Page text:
In The Valley of the Dry Bones, Jerry B. Jenkins overlays the ancient End Times prophecies of Ezekiel onto the landscape of modern California. After a 17-year drought, multiple earthquakes, and uncontrollable wildfires, the state is desolate. The United States President declares the state uninhabitable and irreparable, directing California’s 39 million citizens to relocate. From the air, California looks like a vast abandoned sand box, but to a few groups of people, it’s their home. With less than 1% of the population remaining in California at their own risk, the holdouts encounter a clash of cultures, ethnicities, religions, and politics that pits friend against friend with the future of California at stake.
I hoped for great things from The Valley of the Dry Bones despite the limited information available regarding it. On the back of the book it said, “The leader of The Holdouts becomes convinced he’s heard directly from God himself,” and, “The result is a finish you’ll never forget.” On Worthy’s website, there’s also a mention of terrorism. I presumed I would get a book that built in suspense until there was a powder keg of an explosion at the end.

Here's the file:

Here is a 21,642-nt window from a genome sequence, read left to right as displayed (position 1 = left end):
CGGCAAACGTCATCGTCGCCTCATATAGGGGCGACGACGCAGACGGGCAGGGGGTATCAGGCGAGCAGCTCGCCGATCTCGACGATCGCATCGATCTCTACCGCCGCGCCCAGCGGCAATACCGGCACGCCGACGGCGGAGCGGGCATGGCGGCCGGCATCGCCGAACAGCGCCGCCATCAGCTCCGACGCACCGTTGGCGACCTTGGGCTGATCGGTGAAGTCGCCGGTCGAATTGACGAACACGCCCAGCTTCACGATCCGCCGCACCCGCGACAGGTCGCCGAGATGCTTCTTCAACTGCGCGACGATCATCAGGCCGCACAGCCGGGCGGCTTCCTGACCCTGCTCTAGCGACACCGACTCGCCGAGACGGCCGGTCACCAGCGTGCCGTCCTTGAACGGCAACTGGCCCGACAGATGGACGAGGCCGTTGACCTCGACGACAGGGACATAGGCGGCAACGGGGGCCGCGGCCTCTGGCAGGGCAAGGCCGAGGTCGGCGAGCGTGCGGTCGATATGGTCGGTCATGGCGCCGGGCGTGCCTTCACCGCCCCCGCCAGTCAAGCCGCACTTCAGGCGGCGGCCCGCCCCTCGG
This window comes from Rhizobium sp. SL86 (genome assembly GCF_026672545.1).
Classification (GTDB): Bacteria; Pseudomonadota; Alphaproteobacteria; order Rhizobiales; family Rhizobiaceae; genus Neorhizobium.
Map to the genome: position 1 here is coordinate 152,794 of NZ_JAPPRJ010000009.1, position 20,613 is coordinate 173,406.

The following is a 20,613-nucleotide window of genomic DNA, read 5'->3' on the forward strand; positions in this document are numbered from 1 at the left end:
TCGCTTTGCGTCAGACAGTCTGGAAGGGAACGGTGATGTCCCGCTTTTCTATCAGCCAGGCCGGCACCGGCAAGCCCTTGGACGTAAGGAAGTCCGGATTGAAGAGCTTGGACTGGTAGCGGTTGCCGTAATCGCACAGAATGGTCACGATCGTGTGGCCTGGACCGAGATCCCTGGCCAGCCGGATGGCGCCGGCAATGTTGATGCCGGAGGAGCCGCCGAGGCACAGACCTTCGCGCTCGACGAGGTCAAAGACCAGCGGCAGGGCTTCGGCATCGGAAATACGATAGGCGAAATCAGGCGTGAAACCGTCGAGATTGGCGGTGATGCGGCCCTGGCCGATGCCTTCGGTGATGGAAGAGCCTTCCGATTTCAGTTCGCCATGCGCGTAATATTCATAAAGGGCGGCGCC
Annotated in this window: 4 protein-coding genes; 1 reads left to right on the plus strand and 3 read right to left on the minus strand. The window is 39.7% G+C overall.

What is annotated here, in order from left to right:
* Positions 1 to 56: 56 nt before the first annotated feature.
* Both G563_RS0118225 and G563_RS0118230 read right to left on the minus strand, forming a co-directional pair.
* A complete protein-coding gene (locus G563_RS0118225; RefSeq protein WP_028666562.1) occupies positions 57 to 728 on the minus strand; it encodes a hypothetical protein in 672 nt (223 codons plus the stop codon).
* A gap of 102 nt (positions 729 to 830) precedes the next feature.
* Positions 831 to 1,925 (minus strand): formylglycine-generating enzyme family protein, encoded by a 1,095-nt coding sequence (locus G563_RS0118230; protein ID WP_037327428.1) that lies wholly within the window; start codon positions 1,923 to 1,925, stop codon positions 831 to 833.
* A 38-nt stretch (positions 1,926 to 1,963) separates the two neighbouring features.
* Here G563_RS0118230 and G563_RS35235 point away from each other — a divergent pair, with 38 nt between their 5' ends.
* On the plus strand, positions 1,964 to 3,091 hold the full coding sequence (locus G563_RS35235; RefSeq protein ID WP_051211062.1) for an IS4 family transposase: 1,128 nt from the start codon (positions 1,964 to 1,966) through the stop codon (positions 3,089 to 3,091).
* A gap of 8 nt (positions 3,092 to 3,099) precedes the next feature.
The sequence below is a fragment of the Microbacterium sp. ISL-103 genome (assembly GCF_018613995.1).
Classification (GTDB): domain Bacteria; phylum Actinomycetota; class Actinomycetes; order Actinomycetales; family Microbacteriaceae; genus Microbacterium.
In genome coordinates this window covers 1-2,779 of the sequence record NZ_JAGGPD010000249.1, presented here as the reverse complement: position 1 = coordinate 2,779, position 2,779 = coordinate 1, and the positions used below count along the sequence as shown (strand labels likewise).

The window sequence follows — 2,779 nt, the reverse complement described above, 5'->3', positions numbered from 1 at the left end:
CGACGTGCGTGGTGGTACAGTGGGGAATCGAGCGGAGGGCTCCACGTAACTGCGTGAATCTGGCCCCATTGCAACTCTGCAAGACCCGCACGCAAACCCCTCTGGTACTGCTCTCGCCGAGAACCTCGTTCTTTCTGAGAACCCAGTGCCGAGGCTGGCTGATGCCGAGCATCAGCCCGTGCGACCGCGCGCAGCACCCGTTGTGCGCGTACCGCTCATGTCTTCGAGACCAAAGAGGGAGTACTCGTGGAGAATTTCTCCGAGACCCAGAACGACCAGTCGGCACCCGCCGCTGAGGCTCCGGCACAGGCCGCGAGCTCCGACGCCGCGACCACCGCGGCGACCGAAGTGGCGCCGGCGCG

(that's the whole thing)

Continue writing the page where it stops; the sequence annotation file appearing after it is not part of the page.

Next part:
In the notes I made while reading I’d written, “Starts slowly.” On reflection, however, I think the prologue is probably the paciest part of the entire novel. There’s an accident which becomes a tragedy, and an innocent child’s testimony. The narrative then moves four years ahead and then another six years, and what happens immediately after the accident is only revealed later through conversation between the characters. There’s a lot of conversation between characters and what isn’t revealed in those exchanges is given to the readers via backstory.
I wanted this book to be so much more than it is. I wanted tension and excitement. But I found the writing to be bland, without seasoning. I put the book down at one point, and was reluctant to pick it back up. I actually read another book before I resumed reading. There was no change in tempo, even during scenes which should’ve been exciting, and little to flesh out the characters. I had to do some external research to understand a conversation about another religion because I was unable to join the dots the way the characters apparently did. It began to get interesting towards the end, but the actual ending was anticlimactic and I was left wondering what the point was. The Valley of the Dry Bones could’ve been the start of a fascinating series, especially if it had been fleshed out more, but the one page epilogue makes clear that this novel is a one-off.
Thank you to Worthy Publishing for my complimentary copy of The Valley of the Dry Bones, which I received in exchange for my honest review.
Have you read The Valley of the Dry Bones? Do you plan to read it? Let me know your thoughts.
Publisher: Worthy Publishing
Publication Date: 31 May 2016
Page Count: 336